8:00 pm...After the hay is unloaded, Jim goes to check out the springer at the other farm once more before bed, and finds her with a little heifer calf.  We like to have them home before they calve, but sometimes they go early like this one. He heads over with the cow trailer and tractor, and since it's almost dark, I follow him in the car with the flashers on to bring the cow and calf home.

It's finally time to relax before bedtime.  Somehow after a day like this one, relaxing quickly turns to sleep for all of us!

Not nearly all days on the farm are like this one, thankfully!  It gets a little crazy sometimes, but I find that the busier I am, the more I get accomplished!  The next few days will be a little more relaxed...at least for me...and I would imagine you'll find me much less motivated and easily distracted!

Farm life is not boring, that's for sure!

Here are the other links! Thanks to Sadie from Dairygoodlife.com for pulling it all together!

Eat Farm Love

New Day Dairy

Guernsey Dairy Mama

Dairy Good Life

SC Farm Wife




Monday, June 27, 2016

Finishing Up Second Cutting...

It's all baled...finally!

It was a good drying weekend, but rain was forecast for this afternoon.  So Jim headed to the field right after breakfast this morning and raked up the last two fields of second cutting alfalfa.  He began baling late morning, and finished up with four big loads, just as the drizzling started.  There were a few bales that wouldn't fit on the last wagon, so he dropped them on the ground. Jenna and my cousin picked them up, stacked them on a neighbor's empty wagon, and unloaded them at the other farm.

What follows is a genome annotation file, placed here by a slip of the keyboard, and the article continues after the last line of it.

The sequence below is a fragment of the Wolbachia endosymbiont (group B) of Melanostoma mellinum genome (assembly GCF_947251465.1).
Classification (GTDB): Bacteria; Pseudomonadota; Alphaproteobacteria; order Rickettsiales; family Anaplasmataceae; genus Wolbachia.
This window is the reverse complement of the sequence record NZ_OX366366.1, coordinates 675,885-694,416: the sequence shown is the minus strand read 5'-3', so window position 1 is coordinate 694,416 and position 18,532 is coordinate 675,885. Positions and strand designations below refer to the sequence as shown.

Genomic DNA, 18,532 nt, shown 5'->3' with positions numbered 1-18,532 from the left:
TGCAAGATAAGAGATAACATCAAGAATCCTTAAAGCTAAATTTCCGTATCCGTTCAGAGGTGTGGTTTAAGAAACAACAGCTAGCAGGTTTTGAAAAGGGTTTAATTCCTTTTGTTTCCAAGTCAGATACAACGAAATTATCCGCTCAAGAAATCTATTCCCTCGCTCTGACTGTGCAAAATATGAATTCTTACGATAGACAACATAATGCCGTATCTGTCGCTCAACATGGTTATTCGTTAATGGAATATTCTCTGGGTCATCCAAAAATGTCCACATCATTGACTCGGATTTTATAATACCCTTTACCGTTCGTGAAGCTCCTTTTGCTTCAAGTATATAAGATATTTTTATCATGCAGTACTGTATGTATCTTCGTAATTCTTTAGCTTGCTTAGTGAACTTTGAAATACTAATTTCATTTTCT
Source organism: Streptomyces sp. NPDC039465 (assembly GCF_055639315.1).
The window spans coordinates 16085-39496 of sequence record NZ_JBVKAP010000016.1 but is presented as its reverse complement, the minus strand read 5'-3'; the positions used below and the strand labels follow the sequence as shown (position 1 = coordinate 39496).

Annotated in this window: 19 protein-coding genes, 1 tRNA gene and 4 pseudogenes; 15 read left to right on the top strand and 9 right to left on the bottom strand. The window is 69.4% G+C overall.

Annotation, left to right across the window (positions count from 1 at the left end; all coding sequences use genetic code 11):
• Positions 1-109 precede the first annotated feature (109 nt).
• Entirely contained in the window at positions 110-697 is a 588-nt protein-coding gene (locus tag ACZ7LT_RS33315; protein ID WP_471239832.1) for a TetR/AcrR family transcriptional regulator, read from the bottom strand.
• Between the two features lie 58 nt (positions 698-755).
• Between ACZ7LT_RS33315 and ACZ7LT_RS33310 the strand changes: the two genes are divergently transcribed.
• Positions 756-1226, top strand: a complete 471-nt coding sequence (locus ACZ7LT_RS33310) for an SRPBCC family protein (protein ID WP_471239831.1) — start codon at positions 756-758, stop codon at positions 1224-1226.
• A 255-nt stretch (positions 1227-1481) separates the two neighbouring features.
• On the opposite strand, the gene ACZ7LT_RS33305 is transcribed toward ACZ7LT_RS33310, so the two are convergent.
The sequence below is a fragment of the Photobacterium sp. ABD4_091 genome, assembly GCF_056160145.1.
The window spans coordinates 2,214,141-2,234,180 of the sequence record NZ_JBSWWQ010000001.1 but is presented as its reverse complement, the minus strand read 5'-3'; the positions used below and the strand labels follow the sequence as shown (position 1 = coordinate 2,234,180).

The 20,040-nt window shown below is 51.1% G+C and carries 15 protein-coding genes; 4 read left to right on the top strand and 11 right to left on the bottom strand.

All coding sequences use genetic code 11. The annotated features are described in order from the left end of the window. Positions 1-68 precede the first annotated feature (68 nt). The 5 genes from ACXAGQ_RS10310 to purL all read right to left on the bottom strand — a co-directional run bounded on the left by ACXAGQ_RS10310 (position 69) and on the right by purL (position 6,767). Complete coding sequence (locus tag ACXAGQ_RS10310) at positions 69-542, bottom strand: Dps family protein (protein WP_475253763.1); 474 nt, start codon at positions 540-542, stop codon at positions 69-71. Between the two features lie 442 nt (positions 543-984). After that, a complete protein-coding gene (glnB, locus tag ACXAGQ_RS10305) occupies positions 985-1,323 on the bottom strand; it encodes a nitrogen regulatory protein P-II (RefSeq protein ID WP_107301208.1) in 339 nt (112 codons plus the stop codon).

All the full wagons were backed into the barn to stay dry until after milking tonight.  Jim, Eric and my cousin unloaded two of them...


The mow is getting full!  Some years we can hardly get dry hay, so we're glad for every load that is put in the mow!  Balage is nice, but dry hay is the best!


Tomorrow the other two loads will get unloaded, and next Jim will bale the spring seeding.

It never ends!

Saturday, June 25, 2016

Friday's Hunt...#26!...

When I decided to join with Teresa at Eden Hills for Friday's Hunt each week, I didn't expect the time to go by so fast...here we are at week 26 already!  I missed two weeks, but tried to catch up with at least a photo for the letter from the week when I did my next post.

Here we go with "the letter Z"...

This is the inside of one of the big doors upstairs in the barn. Can you see the Z? You can see that some repairs have been done to the door, and only the outside's been painted...


"Week's favorite"...

My purple cone flowers opened this week!  I moved them to the bed close to the house last summer when I got rid of my big perennial bed, and they have grown in leaps and bounds!  They're probably three feet high, and look so much healthier and happier than they did ever before.  Maybe it's that compost I added to the soil?  I have a lot of favorite flowers, and this is definitely one of them...





"Today"...

This prompt is wide open!

This is looking west over the fields here at home today, from up on the barn hill.  The corn and beans were planted on May 26th and 27th.  They came up quickly, and with the rains we've had lately, they should continue growing well. There's a line of white ag bags out along the water way on the left side of the picture.  Some are first cutting alfalfa and some are rye grass...



I also tried something new today...

Home made pesto, with basil from the garden...


I've been wanting to try it, and finally got around to it.  I usually plant basil in pots on the porch, but this time I had an extra plant that I put in the garden. Apparently it's happier there, and has grown huge in a short amount of time...much bigger than the ones on my porch!

I hope you've enjoyed the Friday's Hunt posts.  It's been fun to participate!